Richmond, B.C. / October 7, 2013 When it comes to winter, the number of casualty crashes in December, involving driving too fast for the conditions, almost doubles compared to October. According to a five-year average for the province (2007-2011), the number jumps from 149 in October to 289 in December.
The spike in the number of casualty crashes is even higher in specific areas of the province. In the Southern Interior, the number more than triples from an average of 33 incidents in October to 109 in December.
- Lower Mainland: Crashes increase 46 per cent from about 61 in October to 89 in December.
- Northern Central: Crashes more than double from about 24 in October to 50 in December.
- Southern Interior: Crashes more than triple from about 33 in October to 109 in December.
- Vancouver Island: Crashes increase 36 per cent from about 30 in October to 41 in December.
(ICBC Casualty Crashes by Contributing Factor. Driving Too Fast for the Conditions 2007 – 2011 Police Reported Data)
Snow, ice, rain, and fog are just a few of the challenging conditions on winter roads. Drivers need to take extra care by checking the weather before heading out. If you have to go: Prepare yourself. Prepare your vehicle. Drive for the conditions. Simply scraping your windshield isn’t enough. Winter driving requires specific knowledge and preparation.
WorkSafeBC, the Ministry of Transportation and Infrastructure, and the Winter Driving Safety Alliance urge drivers to check the facts about winter driving safety and shift into winter driving mode. Make sure your vehicle is winter-ready and always drive for the conditions.
To test your winter driving knowledge and separate the facts from the myths, visit ShiftIntoWinter.ca or DriveBC.ca for tips, along with current weather and road conditions.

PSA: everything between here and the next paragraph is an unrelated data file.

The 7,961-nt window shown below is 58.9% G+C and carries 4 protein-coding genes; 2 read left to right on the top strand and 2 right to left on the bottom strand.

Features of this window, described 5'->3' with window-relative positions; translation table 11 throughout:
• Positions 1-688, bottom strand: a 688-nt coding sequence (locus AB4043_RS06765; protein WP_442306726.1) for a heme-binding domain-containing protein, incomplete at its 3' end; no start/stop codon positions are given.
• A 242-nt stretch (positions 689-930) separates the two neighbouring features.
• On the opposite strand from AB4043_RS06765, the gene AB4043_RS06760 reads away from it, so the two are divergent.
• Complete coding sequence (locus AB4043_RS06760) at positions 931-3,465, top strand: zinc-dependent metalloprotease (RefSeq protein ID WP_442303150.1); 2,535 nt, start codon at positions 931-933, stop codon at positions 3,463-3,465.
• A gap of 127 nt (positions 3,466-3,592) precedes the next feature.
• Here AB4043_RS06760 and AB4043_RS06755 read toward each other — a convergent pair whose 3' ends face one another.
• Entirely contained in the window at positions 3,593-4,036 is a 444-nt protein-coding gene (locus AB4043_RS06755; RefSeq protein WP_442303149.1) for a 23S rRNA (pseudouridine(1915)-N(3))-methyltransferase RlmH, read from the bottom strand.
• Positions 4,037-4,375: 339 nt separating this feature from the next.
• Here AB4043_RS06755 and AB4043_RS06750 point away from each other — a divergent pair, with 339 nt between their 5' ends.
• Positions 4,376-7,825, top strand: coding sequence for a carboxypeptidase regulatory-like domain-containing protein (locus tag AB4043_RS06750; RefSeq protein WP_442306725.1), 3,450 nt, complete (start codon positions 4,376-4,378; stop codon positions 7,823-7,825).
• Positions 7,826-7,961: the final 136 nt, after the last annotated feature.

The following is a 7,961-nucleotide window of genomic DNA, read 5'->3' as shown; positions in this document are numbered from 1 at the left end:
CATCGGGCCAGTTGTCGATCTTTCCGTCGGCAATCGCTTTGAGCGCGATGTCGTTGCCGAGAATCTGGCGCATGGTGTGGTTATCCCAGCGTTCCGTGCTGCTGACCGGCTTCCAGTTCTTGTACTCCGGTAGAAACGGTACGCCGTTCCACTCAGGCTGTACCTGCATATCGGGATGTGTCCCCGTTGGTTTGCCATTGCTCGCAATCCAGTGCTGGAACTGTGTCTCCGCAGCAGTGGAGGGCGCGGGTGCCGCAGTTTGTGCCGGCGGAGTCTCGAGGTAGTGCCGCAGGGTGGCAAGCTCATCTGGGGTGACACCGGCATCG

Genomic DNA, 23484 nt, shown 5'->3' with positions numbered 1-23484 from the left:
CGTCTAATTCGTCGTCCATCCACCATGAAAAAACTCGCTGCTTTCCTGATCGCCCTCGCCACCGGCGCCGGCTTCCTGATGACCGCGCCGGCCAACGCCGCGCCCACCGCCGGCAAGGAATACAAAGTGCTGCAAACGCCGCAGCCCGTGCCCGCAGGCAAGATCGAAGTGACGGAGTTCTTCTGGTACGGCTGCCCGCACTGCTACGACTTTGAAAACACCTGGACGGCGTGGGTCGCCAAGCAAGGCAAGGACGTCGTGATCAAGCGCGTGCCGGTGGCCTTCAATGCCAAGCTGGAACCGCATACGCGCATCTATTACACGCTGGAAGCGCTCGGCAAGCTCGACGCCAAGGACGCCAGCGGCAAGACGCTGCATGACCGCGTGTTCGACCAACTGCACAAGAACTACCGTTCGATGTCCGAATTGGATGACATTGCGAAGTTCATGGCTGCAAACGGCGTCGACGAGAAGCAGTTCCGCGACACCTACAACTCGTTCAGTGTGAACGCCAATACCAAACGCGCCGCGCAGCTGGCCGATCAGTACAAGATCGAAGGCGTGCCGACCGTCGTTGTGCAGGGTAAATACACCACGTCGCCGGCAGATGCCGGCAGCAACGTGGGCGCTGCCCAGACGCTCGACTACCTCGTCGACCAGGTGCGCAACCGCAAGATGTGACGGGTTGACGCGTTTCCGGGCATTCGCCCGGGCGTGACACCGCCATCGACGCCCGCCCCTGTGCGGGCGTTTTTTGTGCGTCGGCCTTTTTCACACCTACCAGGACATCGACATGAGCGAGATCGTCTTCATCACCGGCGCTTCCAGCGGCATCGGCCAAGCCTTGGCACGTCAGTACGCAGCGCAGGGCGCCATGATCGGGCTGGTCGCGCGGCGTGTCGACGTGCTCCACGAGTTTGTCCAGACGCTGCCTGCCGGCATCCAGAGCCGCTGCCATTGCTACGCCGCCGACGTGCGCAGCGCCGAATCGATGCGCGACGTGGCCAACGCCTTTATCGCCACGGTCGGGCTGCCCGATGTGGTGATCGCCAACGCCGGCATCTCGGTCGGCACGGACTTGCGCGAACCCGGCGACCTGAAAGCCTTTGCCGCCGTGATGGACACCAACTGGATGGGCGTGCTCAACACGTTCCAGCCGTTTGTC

“Winter weather and driving conditions in B.C. are unpredictable, especially in the mountains, where conditions can change in a matter of minutes,” said Transportation and Infrastructure Minister Todd Stone. “Drivers should check the DriveBC website for real-time road and weather conditions before setting out. Whether you’re driving for pleasure or work, it’s important to make sure you and your vehicle are prepared for winter conditions.”
“It’s important for all of us to remember that for many people, the workplace includes being on the road,” said Shirley Bond, Minister of Jobs, Tourism and Skills Training and Responsible for Labour. “That’s why it’s so important to be aware of the challenges associated with winter driving. If we’re prepared for winter conditions, we can ensure we
all get home safely at the end of the day.”
“The road safety numbers clearly show that it's more important than ever for drivers to be aware of the danger of winter road conditions," says Mark Ordeman, WorkSafeBC Industry and Labour Services Manager. "Whether it's driving for work or leisure, all motorists need to be winter-ready. That means preparing themselves, as well as their vehicles."
About the Winter Driving Safety Alliance
The Winter Driving Safety Alliance is a joint provincial initiative comprised of organizations committed to improving the safety of drivers during the winter months. They are the BC Forest Safety Council, BC Road Builders and Heavy Construction Association, BC Trucking Association, Insurance Corporation of BC, Justice Institute of BC, Ministry of Transportation and Infrastructure, Pacific Coach Lines, RCMP, the Trucking Safety Council of BC and WorkSafeBC.